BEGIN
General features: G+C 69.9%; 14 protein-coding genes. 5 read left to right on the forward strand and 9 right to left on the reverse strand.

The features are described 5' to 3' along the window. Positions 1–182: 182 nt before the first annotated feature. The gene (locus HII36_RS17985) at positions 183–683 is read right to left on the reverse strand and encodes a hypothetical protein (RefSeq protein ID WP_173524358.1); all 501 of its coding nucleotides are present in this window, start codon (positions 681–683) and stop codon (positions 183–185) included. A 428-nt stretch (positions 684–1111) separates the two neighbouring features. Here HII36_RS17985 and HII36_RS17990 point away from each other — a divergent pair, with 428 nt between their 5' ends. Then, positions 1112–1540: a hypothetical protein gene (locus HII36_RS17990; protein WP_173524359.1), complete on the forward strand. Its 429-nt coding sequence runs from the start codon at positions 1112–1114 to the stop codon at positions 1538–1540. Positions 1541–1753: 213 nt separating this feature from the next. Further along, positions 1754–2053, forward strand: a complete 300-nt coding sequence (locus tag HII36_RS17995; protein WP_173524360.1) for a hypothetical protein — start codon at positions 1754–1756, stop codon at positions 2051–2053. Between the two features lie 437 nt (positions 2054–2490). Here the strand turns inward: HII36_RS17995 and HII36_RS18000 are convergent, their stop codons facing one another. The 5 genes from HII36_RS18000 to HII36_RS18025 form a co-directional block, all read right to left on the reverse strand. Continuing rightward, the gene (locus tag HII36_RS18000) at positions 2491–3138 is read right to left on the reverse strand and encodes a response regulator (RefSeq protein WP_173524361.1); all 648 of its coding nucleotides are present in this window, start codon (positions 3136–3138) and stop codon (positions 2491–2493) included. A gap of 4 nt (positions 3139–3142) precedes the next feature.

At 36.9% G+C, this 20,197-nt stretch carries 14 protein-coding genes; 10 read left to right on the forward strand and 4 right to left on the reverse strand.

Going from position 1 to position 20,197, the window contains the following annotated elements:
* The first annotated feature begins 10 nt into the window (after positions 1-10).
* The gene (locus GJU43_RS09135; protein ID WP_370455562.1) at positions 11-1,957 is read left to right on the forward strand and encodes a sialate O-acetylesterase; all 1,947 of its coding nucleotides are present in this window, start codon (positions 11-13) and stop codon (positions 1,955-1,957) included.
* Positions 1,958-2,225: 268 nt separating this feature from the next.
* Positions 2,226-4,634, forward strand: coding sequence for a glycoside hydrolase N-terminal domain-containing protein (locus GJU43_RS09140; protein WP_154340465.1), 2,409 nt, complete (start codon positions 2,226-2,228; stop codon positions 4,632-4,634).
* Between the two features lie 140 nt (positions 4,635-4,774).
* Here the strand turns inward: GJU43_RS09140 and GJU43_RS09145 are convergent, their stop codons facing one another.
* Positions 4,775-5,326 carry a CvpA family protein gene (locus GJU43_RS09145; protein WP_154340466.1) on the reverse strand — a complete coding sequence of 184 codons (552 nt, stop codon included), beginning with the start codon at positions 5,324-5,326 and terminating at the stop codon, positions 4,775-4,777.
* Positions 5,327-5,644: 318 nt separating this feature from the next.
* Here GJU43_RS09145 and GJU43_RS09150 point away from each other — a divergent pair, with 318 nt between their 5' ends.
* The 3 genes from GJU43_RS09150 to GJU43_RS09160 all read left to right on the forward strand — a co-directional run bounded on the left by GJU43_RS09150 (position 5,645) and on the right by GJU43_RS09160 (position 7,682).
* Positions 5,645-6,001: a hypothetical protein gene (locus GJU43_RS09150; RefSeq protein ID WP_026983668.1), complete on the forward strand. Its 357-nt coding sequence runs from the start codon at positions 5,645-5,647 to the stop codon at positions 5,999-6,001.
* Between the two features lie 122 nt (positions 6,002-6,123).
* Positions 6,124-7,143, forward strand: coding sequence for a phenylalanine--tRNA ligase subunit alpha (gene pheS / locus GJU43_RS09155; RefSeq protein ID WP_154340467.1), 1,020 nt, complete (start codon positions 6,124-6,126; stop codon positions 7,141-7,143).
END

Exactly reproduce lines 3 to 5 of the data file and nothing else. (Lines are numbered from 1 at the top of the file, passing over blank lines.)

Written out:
At 36.9% G+C, this 20,197-nt stretch carries 14 protein-coding genes; 10 read left to right on the forward strand and 4 right to left on the reverse strand.

Going from position 1 to position 20,197, the window contains the following annotated elements:
* The first annotated feature begins 10 nt into the window (after positions 1-10).